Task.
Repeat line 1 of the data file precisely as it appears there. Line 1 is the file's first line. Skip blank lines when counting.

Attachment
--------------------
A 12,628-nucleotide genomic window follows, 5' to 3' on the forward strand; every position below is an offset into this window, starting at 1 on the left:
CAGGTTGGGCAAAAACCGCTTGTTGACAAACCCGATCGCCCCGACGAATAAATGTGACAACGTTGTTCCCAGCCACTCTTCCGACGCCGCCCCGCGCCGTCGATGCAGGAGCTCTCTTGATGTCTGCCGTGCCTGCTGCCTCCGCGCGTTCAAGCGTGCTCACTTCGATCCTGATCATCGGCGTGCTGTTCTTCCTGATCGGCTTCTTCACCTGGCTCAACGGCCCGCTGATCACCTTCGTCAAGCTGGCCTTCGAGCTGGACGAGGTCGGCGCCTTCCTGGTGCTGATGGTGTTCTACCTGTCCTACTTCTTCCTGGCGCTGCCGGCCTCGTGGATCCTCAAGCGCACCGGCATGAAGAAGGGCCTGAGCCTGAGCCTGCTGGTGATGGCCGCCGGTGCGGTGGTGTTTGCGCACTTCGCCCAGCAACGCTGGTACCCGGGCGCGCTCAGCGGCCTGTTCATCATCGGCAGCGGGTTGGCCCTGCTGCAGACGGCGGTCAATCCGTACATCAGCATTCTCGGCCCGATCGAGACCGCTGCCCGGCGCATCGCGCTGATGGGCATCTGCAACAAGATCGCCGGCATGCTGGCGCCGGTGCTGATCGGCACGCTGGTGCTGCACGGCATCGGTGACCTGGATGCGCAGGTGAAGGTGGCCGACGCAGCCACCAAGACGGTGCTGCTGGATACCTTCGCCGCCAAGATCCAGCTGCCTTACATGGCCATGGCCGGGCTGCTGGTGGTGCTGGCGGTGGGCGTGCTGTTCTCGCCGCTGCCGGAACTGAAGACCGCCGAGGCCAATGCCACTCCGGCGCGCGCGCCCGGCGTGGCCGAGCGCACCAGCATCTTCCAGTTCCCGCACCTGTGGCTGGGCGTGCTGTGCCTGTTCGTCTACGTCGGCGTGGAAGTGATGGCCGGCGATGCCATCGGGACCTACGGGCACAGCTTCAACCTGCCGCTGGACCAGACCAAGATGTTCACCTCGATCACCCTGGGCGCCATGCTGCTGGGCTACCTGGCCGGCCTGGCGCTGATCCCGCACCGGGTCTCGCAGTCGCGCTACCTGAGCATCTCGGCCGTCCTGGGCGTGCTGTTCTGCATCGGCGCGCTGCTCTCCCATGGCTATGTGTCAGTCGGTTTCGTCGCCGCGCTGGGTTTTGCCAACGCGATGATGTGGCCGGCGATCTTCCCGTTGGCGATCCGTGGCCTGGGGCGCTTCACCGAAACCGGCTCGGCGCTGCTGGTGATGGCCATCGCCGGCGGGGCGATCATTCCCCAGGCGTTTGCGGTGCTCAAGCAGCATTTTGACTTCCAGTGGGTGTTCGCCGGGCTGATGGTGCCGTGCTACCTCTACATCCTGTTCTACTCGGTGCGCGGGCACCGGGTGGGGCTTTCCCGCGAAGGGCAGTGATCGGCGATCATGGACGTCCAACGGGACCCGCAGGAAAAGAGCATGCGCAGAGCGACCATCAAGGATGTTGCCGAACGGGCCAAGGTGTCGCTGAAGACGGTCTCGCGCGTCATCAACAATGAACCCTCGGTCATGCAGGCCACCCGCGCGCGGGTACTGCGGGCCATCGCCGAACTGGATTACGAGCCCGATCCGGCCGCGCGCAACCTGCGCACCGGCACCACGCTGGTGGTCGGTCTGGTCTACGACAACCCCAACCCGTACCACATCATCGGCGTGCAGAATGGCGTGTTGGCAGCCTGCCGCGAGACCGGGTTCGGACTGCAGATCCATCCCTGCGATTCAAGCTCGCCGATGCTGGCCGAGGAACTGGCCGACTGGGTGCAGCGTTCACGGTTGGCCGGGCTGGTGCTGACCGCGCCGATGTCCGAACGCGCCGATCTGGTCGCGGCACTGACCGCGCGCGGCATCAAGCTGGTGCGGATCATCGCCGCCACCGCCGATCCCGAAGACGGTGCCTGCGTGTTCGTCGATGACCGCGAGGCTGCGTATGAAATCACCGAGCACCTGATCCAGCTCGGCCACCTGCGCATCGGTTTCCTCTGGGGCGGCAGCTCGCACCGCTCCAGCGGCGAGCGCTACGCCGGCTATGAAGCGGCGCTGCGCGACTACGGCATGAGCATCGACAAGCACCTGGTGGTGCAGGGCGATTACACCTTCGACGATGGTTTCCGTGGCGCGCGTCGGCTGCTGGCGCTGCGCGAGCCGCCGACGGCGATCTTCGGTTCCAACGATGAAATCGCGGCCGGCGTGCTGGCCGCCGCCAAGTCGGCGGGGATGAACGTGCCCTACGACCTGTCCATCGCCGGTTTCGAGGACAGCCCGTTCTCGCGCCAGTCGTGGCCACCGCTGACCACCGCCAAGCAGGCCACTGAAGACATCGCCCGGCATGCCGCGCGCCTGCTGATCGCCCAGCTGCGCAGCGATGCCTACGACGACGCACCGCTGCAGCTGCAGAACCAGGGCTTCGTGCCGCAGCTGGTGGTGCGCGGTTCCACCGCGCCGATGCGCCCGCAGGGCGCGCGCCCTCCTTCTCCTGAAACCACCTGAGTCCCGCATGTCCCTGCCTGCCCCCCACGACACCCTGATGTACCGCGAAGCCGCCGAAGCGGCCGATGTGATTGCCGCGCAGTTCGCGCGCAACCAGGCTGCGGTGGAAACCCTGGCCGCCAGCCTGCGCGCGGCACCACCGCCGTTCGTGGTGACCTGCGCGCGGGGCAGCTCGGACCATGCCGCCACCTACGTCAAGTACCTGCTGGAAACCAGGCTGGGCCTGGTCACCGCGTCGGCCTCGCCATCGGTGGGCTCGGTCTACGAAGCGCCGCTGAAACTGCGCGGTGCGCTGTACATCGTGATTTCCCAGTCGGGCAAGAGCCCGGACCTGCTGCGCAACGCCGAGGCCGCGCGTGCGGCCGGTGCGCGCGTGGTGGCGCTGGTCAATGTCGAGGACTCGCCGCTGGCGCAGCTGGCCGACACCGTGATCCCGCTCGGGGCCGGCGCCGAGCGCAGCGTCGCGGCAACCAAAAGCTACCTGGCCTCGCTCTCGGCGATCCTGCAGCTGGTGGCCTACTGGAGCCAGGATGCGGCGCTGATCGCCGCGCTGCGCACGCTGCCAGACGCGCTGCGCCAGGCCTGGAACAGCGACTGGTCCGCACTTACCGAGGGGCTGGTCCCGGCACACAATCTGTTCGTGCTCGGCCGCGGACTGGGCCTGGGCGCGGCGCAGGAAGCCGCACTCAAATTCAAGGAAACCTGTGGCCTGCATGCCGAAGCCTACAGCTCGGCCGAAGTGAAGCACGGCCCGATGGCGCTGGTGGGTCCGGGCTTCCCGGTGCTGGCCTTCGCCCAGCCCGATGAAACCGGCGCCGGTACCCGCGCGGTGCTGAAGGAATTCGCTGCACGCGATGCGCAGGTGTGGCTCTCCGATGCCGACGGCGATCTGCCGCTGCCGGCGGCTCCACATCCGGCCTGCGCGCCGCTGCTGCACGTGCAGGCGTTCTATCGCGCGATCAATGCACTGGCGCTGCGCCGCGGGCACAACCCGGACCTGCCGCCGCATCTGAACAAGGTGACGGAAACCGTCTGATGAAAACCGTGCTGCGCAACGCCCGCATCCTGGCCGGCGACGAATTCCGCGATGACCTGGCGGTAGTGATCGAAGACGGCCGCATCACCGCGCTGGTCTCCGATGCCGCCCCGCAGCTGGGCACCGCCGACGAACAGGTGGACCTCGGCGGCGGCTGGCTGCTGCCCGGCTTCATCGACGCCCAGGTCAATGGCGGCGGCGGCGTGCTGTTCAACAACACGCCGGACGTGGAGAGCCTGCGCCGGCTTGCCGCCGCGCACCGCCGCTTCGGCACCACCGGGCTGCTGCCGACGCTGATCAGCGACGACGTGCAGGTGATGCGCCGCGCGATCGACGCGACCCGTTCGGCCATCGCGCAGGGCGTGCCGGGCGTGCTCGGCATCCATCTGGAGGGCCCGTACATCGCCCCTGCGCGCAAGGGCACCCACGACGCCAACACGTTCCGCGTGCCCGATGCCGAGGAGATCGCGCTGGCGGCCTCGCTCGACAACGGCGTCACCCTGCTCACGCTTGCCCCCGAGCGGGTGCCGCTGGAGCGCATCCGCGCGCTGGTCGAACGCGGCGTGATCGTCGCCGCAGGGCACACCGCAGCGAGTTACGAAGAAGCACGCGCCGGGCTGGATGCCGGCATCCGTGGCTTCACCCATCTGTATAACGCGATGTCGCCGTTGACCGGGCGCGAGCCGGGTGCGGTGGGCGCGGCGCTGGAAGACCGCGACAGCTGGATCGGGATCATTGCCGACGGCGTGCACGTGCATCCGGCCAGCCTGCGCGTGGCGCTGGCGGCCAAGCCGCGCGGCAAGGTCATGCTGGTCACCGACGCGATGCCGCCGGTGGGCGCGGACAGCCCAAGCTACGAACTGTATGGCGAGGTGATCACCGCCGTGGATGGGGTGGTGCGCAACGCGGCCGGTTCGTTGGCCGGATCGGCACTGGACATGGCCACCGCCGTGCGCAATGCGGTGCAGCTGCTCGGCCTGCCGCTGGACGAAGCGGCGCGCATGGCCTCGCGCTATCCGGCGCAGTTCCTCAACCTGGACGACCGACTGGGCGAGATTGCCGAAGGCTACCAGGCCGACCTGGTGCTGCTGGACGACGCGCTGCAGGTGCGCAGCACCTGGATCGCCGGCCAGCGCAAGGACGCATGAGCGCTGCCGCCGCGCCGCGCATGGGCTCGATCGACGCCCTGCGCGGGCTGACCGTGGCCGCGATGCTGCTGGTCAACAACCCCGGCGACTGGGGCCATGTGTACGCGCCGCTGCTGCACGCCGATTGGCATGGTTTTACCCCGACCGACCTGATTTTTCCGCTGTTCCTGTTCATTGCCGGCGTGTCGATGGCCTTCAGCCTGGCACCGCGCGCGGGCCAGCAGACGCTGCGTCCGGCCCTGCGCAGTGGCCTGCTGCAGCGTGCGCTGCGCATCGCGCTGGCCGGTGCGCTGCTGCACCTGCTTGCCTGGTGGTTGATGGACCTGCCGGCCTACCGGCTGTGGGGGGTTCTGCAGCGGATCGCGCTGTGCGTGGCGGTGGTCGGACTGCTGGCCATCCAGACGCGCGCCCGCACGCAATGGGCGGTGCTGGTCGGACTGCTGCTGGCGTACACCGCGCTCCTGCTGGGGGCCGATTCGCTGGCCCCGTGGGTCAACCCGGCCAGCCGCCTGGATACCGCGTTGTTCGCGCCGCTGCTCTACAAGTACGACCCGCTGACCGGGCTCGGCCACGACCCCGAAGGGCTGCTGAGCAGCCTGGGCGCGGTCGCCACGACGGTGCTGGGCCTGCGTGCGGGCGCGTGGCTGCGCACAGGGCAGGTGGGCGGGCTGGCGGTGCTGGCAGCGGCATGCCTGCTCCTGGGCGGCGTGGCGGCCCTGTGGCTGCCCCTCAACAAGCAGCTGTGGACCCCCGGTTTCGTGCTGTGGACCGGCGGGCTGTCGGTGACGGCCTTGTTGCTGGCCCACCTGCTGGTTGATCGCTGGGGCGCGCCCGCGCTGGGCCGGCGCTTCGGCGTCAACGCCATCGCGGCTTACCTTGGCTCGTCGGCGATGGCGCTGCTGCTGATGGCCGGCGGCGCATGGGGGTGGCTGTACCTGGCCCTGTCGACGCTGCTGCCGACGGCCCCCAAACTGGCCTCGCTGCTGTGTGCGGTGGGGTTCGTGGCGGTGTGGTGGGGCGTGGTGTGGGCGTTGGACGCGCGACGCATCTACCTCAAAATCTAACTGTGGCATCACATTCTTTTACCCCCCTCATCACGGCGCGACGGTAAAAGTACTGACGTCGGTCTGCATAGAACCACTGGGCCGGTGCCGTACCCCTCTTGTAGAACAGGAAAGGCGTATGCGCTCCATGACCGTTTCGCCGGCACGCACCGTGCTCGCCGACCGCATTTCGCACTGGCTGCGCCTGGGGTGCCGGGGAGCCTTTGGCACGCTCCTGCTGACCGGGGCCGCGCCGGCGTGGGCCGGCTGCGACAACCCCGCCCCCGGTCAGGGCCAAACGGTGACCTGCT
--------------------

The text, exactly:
A 12,628-nucleotide genomic window follows, 5' to 3' on the forward strand; every position below is an offset into this window, starting at 1 on the left: